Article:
The over development of track guards, and the wear problems from such, means that when your chains need replacing there is a good possibility you will have to replace the shoes as well.

It is interesting to note the new Volvo ECR305 zero swing is leaving the factory with well-built track guards, strengthened front idlers and is already half a metre off the ground. Why would you want this machine to be made higher and wider? How much space do you want under your machine? Are you being sold on an idea that is not completely necessary?

Sometimes it appears buyers are going for high and wide just because this has become the accepted thing to do, rather than essential for that particular operation. The purpose-built harvester by Tigercat has put a lot of emphasis on low centre of gravity to give the machine stability when felling. Volvo, in the development of its ECR305, has also kept the weight down low, for better climbing and stability. The benefit of this is your operator gets a better ride and more comfort. This equates to better production and ultimately a better return for the owner.

So now when you, the purchaser, have to make the decision on your guarding package, the time might have come for change. Order what you want, not what the engineers are trying to sell you. For those that have already switched to zero-swing excavators, their first comments are, 'I don't have to worry where my bum is anymore'. Everything swings inside the tracks, allowing the operator to work in confined spaces.

As the contractors continue to make advances towards a safer environment in the work place, will the forest owners see the benefits of zero swing and start to make it compulsory in all bush undertaking, gradually bringing them in over the next ten years? Who knows? The manufacturers themselves might decide these are the excavators of the future and start to phase out the manufacture of full tail-swing excavators [That's a big call, Mr Cox — Ed].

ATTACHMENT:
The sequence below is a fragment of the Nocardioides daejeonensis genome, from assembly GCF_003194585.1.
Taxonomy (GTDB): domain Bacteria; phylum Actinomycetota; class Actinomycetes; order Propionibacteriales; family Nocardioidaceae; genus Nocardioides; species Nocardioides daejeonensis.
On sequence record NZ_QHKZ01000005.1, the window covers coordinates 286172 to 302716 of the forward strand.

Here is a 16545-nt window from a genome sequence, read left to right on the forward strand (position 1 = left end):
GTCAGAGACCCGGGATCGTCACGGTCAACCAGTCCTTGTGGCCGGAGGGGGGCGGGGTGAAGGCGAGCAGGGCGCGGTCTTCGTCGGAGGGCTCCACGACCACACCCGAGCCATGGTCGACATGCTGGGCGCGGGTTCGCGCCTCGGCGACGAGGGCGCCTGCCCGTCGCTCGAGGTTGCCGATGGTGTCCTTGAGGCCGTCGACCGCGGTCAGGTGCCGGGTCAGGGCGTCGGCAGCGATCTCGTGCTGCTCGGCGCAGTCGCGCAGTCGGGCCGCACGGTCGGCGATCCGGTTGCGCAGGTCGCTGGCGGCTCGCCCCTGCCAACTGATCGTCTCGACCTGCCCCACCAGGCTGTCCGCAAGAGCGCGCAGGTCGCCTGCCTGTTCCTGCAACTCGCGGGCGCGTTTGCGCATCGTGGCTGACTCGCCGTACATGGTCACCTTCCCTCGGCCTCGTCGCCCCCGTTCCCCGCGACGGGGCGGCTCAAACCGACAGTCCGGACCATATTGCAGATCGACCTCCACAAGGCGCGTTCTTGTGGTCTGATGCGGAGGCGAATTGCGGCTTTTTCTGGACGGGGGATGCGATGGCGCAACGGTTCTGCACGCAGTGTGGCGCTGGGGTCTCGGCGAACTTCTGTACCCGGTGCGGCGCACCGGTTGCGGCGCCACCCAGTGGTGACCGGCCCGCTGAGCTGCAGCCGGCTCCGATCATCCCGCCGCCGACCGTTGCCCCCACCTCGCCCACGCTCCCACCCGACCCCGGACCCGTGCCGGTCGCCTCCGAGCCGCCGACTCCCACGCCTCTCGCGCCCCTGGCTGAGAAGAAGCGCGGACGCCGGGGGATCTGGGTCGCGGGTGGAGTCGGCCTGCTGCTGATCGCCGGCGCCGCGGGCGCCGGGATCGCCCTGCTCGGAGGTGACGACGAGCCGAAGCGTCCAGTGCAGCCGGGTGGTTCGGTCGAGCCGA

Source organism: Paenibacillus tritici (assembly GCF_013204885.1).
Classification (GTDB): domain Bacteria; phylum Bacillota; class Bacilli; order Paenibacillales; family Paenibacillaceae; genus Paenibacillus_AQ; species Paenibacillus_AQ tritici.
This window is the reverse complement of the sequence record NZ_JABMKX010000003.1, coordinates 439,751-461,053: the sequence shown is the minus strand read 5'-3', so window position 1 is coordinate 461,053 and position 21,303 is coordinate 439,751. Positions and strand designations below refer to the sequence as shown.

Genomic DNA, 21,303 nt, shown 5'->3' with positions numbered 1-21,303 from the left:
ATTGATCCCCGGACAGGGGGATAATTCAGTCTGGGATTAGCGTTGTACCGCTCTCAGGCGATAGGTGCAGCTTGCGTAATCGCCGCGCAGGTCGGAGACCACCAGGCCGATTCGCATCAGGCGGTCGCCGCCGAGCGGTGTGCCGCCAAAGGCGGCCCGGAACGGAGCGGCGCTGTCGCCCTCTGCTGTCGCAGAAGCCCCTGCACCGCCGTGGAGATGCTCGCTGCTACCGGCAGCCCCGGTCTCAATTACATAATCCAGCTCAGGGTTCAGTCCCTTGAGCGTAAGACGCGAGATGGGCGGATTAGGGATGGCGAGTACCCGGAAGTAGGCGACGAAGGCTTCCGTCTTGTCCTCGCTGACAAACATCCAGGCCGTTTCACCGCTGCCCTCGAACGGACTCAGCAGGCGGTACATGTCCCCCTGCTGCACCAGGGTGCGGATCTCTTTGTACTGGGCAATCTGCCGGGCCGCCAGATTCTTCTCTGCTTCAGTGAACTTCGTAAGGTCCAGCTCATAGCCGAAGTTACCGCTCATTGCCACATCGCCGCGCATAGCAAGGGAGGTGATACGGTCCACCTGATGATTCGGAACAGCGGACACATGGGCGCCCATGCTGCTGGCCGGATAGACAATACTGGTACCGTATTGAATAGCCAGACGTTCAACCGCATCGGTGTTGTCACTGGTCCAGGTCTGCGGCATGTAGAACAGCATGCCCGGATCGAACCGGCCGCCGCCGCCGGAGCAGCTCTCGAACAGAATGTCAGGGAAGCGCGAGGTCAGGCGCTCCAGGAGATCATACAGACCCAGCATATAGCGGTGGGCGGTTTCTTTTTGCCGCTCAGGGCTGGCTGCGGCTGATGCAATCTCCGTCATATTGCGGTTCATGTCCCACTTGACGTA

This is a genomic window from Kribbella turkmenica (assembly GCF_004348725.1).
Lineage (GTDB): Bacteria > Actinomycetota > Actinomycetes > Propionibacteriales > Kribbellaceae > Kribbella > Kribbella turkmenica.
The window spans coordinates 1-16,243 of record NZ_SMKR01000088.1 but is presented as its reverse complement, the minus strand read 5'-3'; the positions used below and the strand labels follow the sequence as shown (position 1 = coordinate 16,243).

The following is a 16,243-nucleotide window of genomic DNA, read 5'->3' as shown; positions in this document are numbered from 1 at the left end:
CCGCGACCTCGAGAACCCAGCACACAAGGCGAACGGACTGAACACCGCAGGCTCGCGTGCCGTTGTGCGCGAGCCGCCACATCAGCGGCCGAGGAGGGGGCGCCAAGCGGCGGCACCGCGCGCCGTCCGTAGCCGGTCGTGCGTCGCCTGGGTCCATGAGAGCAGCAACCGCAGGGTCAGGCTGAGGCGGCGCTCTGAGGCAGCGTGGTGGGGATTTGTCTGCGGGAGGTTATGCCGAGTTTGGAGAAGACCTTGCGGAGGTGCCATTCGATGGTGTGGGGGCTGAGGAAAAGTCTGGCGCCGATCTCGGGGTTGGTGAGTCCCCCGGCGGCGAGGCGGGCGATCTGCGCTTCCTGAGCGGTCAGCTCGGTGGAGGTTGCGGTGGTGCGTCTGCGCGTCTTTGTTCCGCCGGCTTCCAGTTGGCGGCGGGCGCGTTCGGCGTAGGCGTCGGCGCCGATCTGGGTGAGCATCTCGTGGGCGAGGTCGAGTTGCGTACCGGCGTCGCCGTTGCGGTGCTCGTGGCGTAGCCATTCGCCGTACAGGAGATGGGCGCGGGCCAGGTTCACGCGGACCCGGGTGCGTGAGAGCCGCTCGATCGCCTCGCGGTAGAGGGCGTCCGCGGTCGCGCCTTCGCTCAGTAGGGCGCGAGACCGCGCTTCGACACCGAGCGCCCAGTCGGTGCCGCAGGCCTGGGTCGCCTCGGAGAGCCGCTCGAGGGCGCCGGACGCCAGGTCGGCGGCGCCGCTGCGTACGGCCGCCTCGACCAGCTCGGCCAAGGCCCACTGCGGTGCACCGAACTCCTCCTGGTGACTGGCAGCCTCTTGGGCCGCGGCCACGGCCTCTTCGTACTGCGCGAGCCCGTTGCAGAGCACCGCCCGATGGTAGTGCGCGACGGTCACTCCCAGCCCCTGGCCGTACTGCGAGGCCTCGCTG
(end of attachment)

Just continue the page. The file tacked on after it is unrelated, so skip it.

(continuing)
Guarding packages are here to stay, but modifications will need to change to suit each individual machine. It probably should be cheaper to do on zero-swing machine as there is less visible machine to guard, but to retain that zero swing, the sidewalks would have to go, as putting these on defeats the purpose.

How many times have you been on a logging site and observed a machine with a back door missing? It could stay like this for months and never does it take a knock again because the operator is conscious that it is missing. With the massive guarding packages on our modern machines, does this give an operator license to be a bit more reckless, thinking he is now bulletproof? Not good thoughts. Excellent operators should always be excellent operators, no matter what their machine is wrapped in.

The New Zealand logger is an inventive person and is always looking for a better way to do the job. Will the new 35-tonne Volvo ECR305 be the new toy on the skid site or hauler pad? A machine such as this would have to be a good option and it will be interesting to watch the inventive guarding packages appear on zero-swing excavators.